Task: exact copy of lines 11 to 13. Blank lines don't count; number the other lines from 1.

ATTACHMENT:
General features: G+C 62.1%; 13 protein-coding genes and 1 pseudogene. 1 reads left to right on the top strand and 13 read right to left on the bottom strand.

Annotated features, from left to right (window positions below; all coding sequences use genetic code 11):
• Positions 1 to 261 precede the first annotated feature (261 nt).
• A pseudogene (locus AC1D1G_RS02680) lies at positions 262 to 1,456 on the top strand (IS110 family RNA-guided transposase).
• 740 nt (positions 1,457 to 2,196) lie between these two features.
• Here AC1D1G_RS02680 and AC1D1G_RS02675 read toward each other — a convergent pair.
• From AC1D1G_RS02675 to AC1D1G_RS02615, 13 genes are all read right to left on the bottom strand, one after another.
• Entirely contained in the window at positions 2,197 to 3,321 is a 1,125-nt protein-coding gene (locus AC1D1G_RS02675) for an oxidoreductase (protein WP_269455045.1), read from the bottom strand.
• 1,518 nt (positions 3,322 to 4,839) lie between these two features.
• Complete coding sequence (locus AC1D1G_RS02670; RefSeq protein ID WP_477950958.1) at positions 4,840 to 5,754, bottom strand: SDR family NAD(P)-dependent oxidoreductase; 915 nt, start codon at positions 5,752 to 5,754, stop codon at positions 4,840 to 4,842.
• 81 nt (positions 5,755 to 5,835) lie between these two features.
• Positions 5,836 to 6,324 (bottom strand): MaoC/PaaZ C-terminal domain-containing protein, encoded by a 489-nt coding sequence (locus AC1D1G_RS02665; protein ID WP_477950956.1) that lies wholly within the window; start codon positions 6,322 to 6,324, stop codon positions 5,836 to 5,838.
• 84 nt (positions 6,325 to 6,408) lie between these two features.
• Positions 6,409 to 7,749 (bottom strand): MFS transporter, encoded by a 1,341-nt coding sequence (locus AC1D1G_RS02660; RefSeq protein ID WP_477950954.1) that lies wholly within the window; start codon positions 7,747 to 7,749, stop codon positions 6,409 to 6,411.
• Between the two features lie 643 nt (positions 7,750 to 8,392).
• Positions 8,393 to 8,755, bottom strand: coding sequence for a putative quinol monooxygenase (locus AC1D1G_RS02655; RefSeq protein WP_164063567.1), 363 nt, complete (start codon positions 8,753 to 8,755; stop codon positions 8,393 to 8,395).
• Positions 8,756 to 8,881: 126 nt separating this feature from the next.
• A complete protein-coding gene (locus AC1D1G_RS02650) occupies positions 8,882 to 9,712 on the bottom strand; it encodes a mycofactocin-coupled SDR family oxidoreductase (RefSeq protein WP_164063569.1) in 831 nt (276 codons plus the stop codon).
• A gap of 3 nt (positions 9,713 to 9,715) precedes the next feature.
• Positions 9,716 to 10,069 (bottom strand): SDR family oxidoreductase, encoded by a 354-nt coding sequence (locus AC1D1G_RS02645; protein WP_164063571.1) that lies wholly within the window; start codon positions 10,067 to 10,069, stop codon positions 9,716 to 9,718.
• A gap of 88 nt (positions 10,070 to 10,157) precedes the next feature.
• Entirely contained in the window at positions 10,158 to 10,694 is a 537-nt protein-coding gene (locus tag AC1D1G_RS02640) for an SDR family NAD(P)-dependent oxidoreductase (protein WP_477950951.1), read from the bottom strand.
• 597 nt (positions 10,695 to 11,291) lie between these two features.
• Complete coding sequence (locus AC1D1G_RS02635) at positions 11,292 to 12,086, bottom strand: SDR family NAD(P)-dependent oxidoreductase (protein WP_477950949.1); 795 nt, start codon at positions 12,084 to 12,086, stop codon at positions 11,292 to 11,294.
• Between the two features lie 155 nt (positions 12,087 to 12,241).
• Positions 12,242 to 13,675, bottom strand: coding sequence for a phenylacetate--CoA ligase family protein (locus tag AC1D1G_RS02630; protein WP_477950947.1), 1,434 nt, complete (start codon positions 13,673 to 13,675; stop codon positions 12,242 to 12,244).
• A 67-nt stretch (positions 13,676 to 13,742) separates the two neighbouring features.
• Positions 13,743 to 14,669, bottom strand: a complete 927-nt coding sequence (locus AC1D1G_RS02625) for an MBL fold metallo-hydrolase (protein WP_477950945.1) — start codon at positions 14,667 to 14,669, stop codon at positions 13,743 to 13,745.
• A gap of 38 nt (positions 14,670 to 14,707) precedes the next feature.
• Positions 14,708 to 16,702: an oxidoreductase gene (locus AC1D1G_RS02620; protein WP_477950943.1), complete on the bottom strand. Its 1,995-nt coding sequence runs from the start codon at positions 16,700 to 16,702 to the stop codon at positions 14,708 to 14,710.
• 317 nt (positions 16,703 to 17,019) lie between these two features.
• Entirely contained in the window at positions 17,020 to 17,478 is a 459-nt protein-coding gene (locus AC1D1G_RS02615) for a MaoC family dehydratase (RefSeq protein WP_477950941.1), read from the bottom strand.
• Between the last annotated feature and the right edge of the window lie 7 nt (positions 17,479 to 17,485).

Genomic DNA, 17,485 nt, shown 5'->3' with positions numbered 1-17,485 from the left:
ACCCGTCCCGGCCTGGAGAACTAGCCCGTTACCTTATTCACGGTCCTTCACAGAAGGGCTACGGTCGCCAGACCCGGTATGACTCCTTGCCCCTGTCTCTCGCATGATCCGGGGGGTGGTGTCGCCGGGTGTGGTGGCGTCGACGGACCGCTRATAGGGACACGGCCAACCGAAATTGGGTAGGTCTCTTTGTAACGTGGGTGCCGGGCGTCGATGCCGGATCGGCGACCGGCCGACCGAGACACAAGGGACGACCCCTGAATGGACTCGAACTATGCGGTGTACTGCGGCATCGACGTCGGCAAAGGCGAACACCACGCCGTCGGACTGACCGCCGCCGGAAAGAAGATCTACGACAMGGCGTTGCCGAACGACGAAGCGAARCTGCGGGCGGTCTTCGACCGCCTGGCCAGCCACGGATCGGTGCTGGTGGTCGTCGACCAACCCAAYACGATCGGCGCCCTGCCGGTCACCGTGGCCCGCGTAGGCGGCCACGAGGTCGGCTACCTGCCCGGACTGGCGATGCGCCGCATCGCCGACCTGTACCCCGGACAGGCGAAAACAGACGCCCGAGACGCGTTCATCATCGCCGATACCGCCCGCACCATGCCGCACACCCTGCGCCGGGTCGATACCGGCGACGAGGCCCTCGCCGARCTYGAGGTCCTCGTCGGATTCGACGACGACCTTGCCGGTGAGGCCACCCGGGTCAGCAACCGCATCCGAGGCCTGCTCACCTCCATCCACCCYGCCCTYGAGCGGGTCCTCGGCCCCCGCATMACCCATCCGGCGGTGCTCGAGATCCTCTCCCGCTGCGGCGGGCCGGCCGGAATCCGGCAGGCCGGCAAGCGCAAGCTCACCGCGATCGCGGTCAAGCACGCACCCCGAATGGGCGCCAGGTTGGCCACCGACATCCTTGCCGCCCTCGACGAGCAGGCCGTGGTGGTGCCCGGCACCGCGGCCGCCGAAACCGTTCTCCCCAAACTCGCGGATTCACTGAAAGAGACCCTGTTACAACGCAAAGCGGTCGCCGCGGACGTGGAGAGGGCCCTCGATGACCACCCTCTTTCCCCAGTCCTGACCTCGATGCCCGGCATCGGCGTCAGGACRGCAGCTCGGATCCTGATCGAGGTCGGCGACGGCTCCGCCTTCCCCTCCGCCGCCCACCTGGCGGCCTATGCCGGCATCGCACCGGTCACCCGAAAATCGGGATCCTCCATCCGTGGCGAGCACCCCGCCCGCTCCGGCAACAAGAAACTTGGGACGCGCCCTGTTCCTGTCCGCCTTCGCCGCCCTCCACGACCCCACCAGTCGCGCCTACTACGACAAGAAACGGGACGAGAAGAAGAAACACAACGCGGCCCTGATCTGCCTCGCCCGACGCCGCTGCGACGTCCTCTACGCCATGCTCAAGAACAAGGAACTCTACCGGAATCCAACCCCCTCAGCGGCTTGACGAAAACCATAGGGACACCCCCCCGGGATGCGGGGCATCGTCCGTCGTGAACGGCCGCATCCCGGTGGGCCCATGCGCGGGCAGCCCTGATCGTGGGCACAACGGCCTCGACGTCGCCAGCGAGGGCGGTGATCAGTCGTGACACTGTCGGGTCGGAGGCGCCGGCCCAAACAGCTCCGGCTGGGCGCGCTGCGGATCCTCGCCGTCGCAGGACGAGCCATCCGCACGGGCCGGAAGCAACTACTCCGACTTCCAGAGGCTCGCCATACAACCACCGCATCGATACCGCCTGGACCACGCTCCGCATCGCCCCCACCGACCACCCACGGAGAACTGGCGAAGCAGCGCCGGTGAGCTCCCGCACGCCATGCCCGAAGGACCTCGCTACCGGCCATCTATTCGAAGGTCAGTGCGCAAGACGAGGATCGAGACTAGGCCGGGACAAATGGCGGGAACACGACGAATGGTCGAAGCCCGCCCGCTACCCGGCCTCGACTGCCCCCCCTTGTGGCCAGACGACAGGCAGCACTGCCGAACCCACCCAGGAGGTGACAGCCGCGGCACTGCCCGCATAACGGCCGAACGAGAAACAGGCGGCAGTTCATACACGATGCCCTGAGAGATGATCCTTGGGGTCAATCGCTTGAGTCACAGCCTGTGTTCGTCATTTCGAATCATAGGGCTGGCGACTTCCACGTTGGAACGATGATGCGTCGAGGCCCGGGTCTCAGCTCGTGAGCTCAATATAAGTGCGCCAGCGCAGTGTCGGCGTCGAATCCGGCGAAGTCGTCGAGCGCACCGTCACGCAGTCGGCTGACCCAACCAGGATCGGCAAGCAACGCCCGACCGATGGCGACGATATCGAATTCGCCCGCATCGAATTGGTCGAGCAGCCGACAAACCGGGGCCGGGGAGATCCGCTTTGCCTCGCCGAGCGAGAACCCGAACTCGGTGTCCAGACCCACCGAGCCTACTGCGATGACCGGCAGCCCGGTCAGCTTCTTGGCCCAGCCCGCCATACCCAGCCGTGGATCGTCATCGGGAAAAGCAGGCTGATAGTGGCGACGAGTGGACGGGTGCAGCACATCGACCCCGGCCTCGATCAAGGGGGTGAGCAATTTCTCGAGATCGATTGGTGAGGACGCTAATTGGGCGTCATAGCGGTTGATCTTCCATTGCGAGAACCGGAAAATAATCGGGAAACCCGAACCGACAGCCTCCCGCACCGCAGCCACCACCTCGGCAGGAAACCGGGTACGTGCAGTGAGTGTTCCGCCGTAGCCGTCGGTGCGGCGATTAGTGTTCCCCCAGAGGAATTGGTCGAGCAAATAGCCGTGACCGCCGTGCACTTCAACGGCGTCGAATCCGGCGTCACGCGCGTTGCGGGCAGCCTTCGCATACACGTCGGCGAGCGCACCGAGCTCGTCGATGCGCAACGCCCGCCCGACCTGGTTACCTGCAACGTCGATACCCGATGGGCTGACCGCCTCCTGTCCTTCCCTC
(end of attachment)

• 81 nt (positions 5,755 to 5,835) lie between these two features.
• Positions 5,836 to 6,324 (bottom strand): MaoC/PaaZ C-terminal domain-containing protein, encoded by a 489-nt coding sequence (locus AC1D1G_RS02665; protein ID WP_477950956.1) that lies wholly within the window; start codon positions 6,322 to 6,324, stop codon positions 5,836 to 5,838.
• 84 nt (positions 6,325 to 6,408) lie between these two features.